Teresa Sawyer was told the procedure to implant transvaginal mesh to treat urinary incontinence was routine, and she would be back up and running in just a matter of days. Three years and four surgeries later, Teresa says she is in worse shape than before the procedure, and living a life “filled with pain.”
Teresa’s body rejected the surgical mesh, and she required numerous surgeries to remove the mesh and correct the problem. Teresa soon learned that she was not the only victim to suffer from problems caused by transvaginal mesh. The FDA reported more than 2,800 incidences where a woman’s body rejected the mesh and developed complications.
But Teresa refused to stand by helplessly as more women fall victim to a device that Teresa says deserves to be removed from the market. “The only way I can do anything – stop it – is to stand up and say, ‘Stop putting it in women,’” she says. She created TVT No!, a nonprofit organization to help women get medical treatment, transportation to appointments, as well as daily living supplies and daily life stabilization.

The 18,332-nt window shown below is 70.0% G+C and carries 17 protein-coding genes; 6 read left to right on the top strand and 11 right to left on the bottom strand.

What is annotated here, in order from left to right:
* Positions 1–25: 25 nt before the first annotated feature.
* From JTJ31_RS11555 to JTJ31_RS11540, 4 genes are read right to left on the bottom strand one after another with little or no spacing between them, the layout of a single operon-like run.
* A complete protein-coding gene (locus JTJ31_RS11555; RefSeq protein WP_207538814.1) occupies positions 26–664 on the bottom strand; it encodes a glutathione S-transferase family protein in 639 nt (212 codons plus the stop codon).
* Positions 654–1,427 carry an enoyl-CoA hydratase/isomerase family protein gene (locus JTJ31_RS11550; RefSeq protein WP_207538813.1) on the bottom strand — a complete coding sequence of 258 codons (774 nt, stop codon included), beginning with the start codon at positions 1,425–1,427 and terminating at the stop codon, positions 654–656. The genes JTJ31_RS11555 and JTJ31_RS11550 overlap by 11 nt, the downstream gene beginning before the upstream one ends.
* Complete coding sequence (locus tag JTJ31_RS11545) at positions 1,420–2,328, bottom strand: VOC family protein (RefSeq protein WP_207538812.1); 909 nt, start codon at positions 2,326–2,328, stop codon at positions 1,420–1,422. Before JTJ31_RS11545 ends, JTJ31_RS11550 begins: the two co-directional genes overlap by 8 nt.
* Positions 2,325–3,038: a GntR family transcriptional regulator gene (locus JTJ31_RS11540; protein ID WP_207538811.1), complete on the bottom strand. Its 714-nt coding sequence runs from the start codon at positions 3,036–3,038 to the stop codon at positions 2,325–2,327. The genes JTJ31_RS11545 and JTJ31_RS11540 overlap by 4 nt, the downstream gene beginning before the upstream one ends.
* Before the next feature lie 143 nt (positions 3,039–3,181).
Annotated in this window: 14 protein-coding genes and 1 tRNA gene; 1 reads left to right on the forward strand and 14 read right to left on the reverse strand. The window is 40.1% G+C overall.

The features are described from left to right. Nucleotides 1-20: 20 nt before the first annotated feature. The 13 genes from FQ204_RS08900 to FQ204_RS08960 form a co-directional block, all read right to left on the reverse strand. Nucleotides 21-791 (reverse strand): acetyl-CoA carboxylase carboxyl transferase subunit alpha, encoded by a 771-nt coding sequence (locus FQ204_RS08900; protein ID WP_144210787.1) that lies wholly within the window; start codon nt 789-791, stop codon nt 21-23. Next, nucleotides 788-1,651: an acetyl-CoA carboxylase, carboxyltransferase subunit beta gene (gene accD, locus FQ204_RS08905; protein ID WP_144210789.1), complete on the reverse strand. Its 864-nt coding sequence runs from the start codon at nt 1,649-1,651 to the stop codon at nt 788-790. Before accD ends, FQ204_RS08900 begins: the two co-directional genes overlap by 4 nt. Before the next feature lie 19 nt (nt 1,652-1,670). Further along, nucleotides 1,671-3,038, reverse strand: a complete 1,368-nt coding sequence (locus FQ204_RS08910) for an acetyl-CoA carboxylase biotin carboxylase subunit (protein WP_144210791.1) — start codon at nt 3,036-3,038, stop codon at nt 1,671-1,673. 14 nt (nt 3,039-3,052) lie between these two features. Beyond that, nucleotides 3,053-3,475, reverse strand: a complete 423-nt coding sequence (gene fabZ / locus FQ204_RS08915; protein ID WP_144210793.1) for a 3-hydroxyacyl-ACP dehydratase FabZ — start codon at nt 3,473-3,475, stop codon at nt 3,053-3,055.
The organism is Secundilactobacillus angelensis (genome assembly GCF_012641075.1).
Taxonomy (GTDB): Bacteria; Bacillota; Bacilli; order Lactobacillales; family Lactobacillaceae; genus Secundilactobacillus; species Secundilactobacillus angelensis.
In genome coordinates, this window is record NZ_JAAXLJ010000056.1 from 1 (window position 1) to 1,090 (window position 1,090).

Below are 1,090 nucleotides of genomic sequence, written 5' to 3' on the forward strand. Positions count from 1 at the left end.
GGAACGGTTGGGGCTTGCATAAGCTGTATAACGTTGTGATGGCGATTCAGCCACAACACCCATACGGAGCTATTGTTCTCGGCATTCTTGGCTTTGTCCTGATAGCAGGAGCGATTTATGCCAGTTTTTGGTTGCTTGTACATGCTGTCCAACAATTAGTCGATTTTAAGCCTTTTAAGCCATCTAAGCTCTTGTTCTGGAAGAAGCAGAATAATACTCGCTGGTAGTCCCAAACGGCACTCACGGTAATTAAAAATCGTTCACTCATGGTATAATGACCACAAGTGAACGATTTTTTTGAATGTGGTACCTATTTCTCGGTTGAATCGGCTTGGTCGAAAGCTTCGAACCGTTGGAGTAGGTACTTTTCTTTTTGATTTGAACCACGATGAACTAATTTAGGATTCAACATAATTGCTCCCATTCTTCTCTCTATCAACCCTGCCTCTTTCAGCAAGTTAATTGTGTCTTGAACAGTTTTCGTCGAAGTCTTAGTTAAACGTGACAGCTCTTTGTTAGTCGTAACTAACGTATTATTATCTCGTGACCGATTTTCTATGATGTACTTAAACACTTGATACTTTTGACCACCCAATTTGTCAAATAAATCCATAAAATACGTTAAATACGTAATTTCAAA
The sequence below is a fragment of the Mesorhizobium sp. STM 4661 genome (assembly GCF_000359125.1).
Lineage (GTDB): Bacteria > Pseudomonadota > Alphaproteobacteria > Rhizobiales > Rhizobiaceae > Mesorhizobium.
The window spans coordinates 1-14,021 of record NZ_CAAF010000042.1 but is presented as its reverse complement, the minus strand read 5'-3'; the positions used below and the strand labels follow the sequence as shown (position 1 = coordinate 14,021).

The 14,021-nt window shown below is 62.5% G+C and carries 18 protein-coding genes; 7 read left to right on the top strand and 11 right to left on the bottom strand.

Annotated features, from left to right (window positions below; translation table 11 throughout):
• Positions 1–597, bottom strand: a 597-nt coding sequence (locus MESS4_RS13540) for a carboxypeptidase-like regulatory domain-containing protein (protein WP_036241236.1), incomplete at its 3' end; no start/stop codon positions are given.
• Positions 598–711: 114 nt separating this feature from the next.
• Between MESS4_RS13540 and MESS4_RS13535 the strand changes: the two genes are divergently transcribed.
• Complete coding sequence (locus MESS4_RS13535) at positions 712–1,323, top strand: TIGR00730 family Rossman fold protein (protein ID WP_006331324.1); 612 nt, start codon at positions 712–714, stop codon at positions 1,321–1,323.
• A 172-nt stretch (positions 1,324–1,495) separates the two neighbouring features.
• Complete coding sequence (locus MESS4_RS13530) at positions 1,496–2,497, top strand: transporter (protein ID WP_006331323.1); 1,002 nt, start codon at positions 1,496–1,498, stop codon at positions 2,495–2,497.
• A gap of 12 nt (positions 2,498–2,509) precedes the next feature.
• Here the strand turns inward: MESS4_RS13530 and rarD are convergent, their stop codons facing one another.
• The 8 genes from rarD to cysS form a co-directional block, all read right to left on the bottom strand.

“Real women, real suffering! TVT-NO! Women all over the world have been impacted by what is called a ‘minimally invasive’ device. Their stories are devastating. Loss of health, loss of their marriages, jobs, medical insurance and the freedom to be the women they were before mesh was implanted in them. We have had the honor to meet other women that are mesh survivors and, sadly, learned of 18 women that fell lethally victim to mesh,” Teresa writes on the foundation’s website, TVTNo.org. “Healing from the surgical procedure of removal is long and painful. If you’re facing a major illness caused by the use of vaginal mesh, you don’t have to go it alone – we can help.”
The website provides information about side effects caused by transvaginal mesh, resources, as well as a forum for women to share their own stories. Teresa says she looks forward to the day transvaginal mesh is removed from the market; however, while the FDA has identified a high risk of complications associated with the medical device, the agency fell short of banning the product.